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Presentation. Presentation has been a distinguishing concern this academic year, preparing a portfolio and getting work ready to be displayed in an exhibition are obviously skills that are of paramount importance this year, what with graduate shows approaching and the need for a portfolio to show employers. Accordingly I feel like I have spent a great deal of time considering this, especially when preparing a portfolio to apply to the Princes Drawing Trust, MA Course. Unfortunately this application was not successful but I feel I have learnt a lot from the process of preparing a portfolio and can use what i’ve learnt to better my chances if i decide to apply again. The portfolio I invested in for this application was an A3 portrait Pratt Pampa portfolio which i chose because of it’s sleek book like appearance (Pictured to the right). One of my first things to address when deciding this was whether to buy a portrait or landscape portfolio. As much of my work is landscape I initially thought it might be best to buy a portfolio that echoes this, but considering that many of my recent finals are portrait and deciding that landscape pieces looked better on portrait than visa versa I ultimately decided on a portrait orientation. I also needed to encase 3 sketchbooks for this application so I bought an A3 Plax Maxi carry case (Pictured to the right), so the whole application (portfolio and sketchbooks) was safely stored and presented together. BELOW: EXAMPLES OF PAGES FROM MY DRAWING YEAR APPLICATION PORTFOLIO

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Considering I have figured all this out, creating my final portfolio for when I graduate is a simple matter of replacing the images to suit the purpose, for example: for the Drawing Year application I only put work in that specifically had drawing elements, as was requested. This new portfolio will be a more general overview of my favourite projects in order of making, with the newest work first. Presenting my work for display at the graduation shows I believe will be a matter of trial and error, and experimenting with what works with the finished pieces. There are a number of options from framing to bulldog clips to suspending pieces on wire. I am aware of the possibilities and the dangers of presentation from first and second year mistakes and also from a lecture on presentation that I attended this year. Hopefully this knowledge will equip me to be able to present my work well at the final year exhibitions. The AUB Illustration Silent Auction was a great chance to observe and learn what presentation styles were particularly successful. It was also brilliant to see a large collection of my peers work and to see what other people thought of my own.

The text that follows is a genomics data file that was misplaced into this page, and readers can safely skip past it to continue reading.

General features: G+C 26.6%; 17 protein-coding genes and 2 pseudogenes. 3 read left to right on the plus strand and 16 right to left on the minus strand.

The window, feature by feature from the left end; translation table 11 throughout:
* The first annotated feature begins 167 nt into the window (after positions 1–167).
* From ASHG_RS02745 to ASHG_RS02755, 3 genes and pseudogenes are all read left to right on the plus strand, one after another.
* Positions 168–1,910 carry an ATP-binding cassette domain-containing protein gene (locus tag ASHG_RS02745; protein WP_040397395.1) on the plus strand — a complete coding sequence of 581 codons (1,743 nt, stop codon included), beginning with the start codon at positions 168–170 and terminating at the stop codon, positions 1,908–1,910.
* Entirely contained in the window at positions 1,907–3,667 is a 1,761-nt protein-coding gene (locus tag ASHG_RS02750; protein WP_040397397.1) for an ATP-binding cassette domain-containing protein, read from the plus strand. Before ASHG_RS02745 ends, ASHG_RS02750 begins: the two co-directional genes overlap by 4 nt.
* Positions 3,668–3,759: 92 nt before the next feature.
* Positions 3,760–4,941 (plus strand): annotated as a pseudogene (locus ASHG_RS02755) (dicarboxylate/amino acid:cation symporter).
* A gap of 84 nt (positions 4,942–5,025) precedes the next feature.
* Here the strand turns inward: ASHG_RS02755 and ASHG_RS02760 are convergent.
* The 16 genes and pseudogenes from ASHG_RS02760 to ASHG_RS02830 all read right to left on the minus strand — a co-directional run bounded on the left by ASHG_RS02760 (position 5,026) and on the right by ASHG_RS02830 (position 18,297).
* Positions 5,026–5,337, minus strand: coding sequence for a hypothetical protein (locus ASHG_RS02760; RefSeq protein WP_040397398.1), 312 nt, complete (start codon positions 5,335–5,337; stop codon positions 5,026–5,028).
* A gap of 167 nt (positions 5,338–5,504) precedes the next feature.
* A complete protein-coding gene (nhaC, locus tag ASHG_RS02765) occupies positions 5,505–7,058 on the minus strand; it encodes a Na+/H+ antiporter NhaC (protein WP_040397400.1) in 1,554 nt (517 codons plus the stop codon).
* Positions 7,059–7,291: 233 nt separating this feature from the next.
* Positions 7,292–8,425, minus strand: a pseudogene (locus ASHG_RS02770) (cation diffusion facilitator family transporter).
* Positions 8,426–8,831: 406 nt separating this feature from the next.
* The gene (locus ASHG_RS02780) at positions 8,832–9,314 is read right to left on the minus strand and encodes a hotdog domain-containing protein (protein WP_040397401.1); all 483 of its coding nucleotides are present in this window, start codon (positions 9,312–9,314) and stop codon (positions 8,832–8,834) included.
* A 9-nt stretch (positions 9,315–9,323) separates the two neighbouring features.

IMAGE FROM AUB ILLUSTRATION SILENT AUCTION

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After Graduation... I am aware of how competitive the industry is in both of the areas in which I think my work might be applicable, I also feel like I have a lot more to learn before I’m ready to start applying for jobs in art teams. Consequently, to get in the position where I feel like I have the appropriate skills, I intend to spend time learning through short courses and teaching myself in order to build up an appropriate portfolio for both my illustration and my concept art. I will specifically use instruction books by James Gurney, as recommended by Framestore and online tutorials by Feng Zhu, renowned concept artist. I also intend to apply for runner and internship positions at Framestore, Double Negetive and other VFX companies. However, I expect this will be difficult as even those positions are coveted, for the reason that they are seen as a gateway into to art team related jobs. Therefore, in the event that I am not successful I intend to live and work from home and support myself with a part time job, while learning as much as I can in order to make myself more attractive to employers.

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Information... Experience:

Exhibitions:

Waitressing for various events in the Salisbury Area.

2011 – Exhibited at ‘Bespoke’ exhibition at Café Boscanova, Boscombe, Dorset 2012 – Exhibited at’ Unravel’ exhibition, Moontree Gallery, Boscombe, Dorset 2013 – Exhibited at ‘Silent Auction’ AUB Arts Bar, Poole, Dorset.

Waitress at Pizza Hut (2011-Present) Although it isn’t within the creative industries I maintain that I have learned some very valuable and easily transferable skills from my time waitressing. For example: -Commuinication and people skills. -Working well under pressure. -Efficient and fast working. -Dealing with customers Sale Table at Boscombe Gardens and Boscombe Pier with fellow illustration students. (2011) Skills: -Photoshop -Indesign -Corel Painter -Illustrator -Premier -After Effects -GNU Image Manipulation Program -InkScape

Education: The Arts University Bournemouth BA (Hons) Illustration (2010-2013) The Arts University Bournemouth Foundation Diploma in Art and Design (2009-2010) Peter Symonds College, Winchester. Fine Art Classical Civilisation English Literature Media Studies (2007-2009) Website: www.leannecoleman.com

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“Rather than feeling oppressed by all the great art out there, I'm glad now to think that there is a long line, a long tradition, in British illustration, and that I am a minnow in that river and happy to swim along.� -DAVID WYATT

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By Leanne Coleman

Professional Practice  

An overview of my work and how i go about making it.

Professional Practice  

An overview of my work and how i go about making it.